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Programming Education

Excite Kids To Code By Focusing Less On Coding 207

Posted by Soulskill
from the or-by-bribing-them-with-candy dept.
the agent man writes "The Hour of Code event taking place December 9-15 has produced a number of tutorials with the goal to excite 10 millions kids to code. It's really interesting to contrast the different pedagogical approaches behind the roughly 30 tutorials. The University of Colorado's 'Make a 3D Game' tutorial wants to excite kids to code by focusing less on coding. This pedagogy is based on the idea that coding alone, without non-coding creativity, has a hard time attracting kids who are skeptical of computer science, including a high percentage of girls who think 'programming is hard and boring.' Instead, the 'Make a 3D Game' activity has the kids create sharable 3D shapes and 3D worlds in their browsers, which they then want to bring to life — through coding. There is evidence that this strategy works. The article talks about the research exploring how kids get excited through game design, and how they can later leverage coding skills acquired to make science simulations. You can try the activity by yourself or with your kids, if you're curious."
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Excite Kids To Code By Focusing Less On Coding

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  • Since when... (Score:5, Interesting)

    by Anonymous Coward on Saturday December 07, 2013 @09:17PM (#45630013)

    Was programming ever not hard or boring?

    Me thinks some little kiddies are in for a rude awakening when they realize their favourite games are comprised of nothing but hundreds of thousands of lines of "code". The real world doesn't hide C or C++ behind a pretty sugar coated UI. If they're not interested in programming, then they're not interested in programming. I don't understand why there seems to be this excessive push to force programming on younglings these days. It's definitely not for everyone, and the last thing we need right now is more dis-interested programmers who write crummy code because they're just there for the cash.

  • by kervin (64171) on Saturday December 07, 2013 @09:22PM (#45630035) Homepage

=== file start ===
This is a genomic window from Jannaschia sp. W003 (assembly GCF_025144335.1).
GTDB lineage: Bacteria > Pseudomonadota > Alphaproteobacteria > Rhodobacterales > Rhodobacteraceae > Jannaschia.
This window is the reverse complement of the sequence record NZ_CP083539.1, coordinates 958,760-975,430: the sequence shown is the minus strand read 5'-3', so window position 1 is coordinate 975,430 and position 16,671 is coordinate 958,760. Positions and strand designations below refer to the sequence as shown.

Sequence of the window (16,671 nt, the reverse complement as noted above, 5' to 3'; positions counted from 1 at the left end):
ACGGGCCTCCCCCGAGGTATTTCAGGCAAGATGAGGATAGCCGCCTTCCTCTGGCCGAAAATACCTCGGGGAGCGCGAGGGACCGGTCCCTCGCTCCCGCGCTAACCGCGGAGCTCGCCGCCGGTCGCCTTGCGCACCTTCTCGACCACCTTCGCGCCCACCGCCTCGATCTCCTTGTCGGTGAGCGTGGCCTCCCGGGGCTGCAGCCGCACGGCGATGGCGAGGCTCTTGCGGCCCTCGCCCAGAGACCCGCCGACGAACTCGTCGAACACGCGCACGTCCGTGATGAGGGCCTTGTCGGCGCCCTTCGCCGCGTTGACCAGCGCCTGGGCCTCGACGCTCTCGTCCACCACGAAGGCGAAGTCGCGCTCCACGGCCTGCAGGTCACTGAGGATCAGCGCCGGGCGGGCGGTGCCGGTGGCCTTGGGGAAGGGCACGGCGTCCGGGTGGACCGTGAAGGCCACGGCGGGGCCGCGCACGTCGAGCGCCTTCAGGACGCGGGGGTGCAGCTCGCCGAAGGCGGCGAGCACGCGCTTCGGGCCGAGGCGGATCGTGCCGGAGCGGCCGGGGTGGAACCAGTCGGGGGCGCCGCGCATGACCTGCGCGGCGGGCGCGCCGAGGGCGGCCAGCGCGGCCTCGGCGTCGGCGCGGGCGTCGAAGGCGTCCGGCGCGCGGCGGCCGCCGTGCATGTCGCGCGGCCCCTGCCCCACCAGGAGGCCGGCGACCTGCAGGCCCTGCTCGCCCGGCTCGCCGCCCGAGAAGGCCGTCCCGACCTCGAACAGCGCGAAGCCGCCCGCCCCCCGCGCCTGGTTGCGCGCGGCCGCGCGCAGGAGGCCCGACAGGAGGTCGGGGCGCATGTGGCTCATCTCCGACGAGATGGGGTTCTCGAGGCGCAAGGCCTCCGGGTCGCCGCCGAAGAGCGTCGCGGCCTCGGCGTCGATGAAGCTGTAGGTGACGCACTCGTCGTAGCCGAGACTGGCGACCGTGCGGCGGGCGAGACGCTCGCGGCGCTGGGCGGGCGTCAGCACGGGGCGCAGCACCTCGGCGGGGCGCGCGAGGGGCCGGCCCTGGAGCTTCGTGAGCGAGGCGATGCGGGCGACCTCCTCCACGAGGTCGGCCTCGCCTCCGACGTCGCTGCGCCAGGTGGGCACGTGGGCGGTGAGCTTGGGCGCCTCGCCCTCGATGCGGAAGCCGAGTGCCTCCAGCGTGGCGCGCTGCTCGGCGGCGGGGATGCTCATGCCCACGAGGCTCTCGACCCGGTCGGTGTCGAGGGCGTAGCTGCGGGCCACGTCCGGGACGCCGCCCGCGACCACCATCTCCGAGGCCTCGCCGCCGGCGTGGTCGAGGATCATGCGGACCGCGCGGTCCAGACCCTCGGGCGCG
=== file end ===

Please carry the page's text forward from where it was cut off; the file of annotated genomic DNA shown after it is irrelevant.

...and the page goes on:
I love to code and have been ever since I owned my first computer, but the kids are right. Programming is hard and boring compared to a lot of things they could be doing. So may we can try to help them understand why this hard and boring task is still worth their time. Instead of try to put lipstick on that particular pig.

  • by ulatekh (775985) on Saturday December 07, 2013 @11:24PM (#45630555) Homepage Journal

    Kids can easily teach themselves to program well? Then why do a grand majority of programmers suck at it completely?

    In my experience, sucky programmers are the way they are because...they didn't learn to program as kids.

    I did, and was shocked when I entered college (late 1980s) to find that the vast majority of my peers in the CS program had never touched a computer before going to college. They majored in CS because they thought they could get a good job and make a whole lot of money. Love for the craft (or any actual aptitude for programming or engineering) was never part of it.

    The next problem is that, when they get out of college and enter the workforce, they bristle at the idea that there's anything else to learn. After all, they went to college, and they know everything. I'll never understand that...I have to learn constantly just to stay relevant. But most industry programmers developed lots of false confidence by bashing around toy problems in college, and try to be just as sloppy and short-sighted in their paid work.

    Finally...because bad code is not a life-or-death thing like bad work in other fields is. Can you imagine chemists as sloppy and incompetent as the average industry computer programmer? They'd either poison themselves, blow themselves up, or dissolve themselves before long. Oh, how I wished I had stayed with chemistry.

  • by mlts (1038732) * on Sunday December 08, 2013 @03:15AM (#45631185)

    When I was running through CS (graduated in 2008), the students knew they would have to fight tooth and nail for positions. They had to be better than the offshore coding houses, and/or the H-1Bs.

    So, a lot of them not just did well in class, but went off on internships, both paid and unpaid, as well as went and got their name on some OSS project.

    The people that went through CS were the die-hards... there were no illusions about getting some cushy ABAP job. Instead the students focused on trying to actually be usable pieces in a dev team puzzle. The people who were not that dedicated switched their majors to general business.

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